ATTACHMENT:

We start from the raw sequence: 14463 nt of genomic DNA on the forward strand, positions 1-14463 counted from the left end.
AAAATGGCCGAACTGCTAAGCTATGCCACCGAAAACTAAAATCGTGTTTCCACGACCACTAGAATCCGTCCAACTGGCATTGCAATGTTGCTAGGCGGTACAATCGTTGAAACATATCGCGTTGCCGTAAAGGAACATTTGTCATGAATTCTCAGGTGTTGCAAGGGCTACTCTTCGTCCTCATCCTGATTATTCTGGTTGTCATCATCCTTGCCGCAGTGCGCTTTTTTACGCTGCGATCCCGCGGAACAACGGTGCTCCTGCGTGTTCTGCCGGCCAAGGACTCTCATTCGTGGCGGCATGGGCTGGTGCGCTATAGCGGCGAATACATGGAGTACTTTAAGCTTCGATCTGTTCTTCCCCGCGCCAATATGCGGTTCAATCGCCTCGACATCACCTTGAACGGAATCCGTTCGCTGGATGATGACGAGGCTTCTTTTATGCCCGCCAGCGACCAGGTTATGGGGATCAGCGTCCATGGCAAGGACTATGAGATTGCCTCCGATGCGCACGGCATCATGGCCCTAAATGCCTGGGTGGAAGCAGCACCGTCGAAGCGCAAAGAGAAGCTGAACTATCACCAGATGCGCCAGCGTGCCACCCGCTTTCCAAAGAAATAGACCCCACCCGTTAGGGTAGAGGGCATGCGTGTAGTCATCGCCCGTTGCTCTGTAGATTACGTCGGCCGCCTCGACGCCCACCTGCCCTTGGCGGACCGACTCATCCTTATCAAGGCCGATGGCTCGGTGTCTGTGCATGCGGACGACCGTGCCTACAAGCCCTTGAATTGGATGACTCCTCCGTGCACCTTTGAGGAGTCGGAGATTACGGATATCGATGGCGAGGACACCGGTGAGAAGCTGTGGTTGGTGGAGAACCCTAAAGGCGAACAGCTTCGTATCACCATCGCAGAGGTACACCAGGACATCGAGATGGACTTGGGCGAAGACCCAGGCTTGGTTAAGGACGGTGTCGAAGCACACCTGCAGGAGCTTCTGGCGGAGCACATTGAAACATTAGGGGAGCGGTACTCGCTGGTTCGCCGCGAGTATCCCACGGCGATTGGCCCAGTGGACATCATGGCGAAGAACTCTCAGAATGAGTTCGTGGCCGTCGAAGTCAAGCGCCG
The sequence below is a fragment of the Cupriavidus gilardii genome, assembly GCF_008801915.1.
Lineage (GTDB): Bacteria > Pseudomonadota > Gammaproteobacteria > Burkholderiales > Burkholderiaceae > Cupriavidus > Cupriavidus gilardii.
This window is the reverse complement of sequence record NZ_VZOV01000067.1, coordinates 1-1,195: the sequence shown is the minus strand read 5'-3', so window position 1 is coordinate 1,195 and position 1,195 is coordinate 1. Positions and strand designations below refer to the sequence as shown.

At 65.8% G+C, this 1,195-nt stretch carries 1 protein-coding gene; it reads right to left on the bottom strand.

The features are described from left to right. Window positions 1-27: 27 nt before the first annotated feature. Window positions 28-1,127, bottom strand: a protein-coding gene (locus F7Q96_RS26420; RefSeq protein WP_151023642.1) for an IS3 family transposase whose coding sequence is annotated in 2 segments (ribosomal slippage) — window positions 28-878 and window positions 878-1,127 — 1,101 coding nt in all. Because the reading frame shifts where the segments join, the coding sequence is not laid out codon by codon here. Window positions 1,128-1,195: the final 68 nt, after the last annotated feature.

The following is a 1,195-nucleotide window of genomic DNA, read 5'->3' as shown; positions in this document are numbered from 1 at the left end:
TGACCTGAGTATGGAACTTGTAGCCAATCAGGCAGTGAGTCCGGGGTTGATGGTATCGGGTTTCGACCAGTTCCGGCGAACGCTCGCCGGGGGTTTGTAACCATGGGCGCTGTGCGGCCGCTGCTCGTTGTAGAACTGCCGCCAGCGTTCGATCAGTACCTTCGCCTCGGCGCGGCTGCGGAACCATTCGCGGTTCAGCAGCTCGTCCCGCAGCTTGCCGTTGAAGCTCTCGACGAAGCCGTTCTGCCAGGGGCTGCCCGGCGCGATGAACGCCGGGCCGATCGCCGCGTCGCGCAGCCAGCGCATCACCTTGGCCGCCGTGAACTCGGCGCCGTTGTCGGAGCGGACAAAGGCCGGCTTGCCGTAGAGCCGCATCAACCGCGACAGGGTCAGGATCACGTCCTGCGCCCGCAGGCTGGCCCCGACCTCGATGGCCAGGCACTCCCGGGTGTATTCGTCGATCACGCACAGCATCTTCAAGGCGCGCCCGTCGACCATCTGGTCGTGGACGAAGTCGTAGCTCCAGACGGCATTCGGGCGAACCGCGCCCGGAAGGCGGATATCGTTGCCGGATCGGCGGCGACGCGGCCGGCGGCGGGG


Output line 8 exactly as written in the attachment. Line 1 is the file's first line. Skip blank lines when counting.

The following is a 1,195-nucleotide window of genomic DNA, read 5'->3' as shown; positions in this document are numbered from 1 at the left end: